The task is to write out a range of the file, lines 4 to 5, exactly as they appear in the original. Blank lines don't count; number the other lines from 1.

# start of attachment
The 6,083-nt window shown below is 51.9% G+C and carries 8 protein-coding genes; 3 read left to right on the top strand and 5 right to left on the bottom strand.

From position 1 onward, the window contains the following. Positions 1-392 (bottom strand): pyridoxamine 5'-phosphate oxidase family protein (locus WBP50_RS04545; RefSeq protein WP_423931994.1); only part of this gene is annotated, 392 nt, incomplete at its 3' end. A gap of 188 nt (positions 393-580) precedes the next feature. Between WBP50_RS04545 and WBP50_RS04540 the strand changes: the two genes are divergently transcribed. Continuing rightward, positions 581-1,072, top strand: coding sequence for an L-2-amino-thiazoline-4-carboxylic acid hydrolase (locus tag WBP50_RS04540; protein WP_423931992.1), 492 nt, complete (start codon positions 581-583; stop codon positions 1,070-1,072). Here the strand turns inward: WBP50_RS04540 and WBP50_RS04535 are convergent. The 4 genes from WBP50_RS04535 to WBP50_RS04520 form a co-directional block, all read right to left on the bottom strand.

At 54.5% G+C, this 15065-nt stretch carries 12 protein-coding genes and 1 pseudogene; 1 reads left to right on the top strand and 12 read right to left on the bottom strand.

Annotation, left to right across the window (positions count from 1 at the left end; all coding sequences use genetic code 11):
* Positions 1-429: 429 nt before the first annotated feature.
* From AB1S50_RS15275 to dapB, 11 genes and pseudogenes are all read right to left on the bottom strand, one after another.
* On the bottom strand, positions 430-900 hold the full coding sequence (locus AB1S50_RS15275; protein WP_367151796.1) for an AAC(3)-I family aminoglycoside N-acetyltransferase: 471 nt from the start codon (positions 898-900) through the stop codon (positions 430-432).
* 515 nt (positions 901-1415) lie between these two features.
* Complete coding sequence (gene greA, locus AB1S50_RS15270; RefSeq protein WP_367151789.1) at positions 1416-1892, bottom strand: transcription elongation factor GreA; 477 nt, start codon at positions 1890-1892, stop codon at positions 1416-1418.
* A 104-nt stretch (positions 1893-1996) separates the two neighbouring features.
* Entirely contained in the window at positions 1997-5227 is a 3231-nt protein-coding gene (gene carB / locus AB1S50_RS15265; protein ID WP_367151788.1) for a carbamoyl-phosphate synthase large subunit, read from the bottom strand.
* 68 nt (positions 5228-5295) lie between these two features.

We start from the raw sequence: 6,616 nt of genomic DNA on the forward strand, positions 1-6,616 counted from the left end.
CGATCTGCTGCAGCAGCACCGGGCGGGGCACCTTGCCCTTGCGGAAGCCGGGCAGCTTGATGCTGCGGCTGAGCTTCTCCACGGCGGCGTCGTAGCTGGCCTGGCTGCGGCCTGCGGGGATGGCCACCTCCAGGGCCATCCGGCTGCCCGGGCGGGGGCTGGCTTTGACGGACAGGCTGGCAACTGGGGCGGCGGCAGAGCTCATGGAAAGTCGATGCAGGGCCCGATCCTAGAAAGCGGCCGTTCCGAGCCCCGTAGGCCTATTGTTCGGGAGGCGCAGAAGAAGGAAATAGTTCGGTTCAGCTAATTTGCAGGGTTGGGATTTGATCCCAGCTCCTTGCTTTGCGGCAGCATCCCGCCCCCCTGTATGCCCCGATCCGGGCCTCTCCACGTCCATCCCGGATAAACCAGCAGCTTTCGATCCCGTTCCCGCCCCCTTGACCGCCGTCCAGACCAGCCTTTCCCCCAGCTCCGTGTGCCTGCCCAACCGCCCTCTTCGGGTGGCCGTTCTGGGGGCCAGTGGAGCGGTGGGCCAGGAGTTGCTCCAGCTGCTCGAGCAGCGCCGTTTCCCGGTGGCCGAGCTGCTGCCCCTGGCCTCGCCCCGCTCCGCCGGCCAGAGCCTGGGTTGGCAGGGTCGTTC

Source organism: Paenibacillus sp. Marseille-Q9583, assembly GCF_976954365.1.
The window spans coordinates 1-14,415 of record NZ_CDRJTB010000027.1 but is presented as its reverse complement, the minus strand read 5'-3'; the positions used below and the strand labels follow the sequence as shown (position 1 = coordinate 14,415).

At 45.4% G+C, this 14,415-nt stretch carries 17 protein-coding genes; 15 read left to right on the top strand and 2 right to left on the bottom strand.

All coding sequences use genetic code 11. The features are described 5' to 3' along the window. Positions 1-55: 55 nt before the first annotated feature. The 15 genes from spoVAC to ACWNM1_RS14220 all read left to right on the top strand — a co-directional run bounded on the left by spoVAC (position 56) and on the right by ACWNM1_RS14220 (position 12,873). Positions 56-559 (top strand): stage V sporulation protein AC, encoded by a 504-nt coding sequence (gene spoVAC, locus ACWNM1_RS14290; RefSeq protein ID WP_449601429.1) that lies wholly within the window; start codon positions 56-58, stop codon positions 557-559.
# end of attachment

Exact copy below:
Annotation, left to right across the window (positions count from 1 at the left end; all coding sequences use genetic code 11):
* Positions 1-429: 429 nt before the first annotated feature.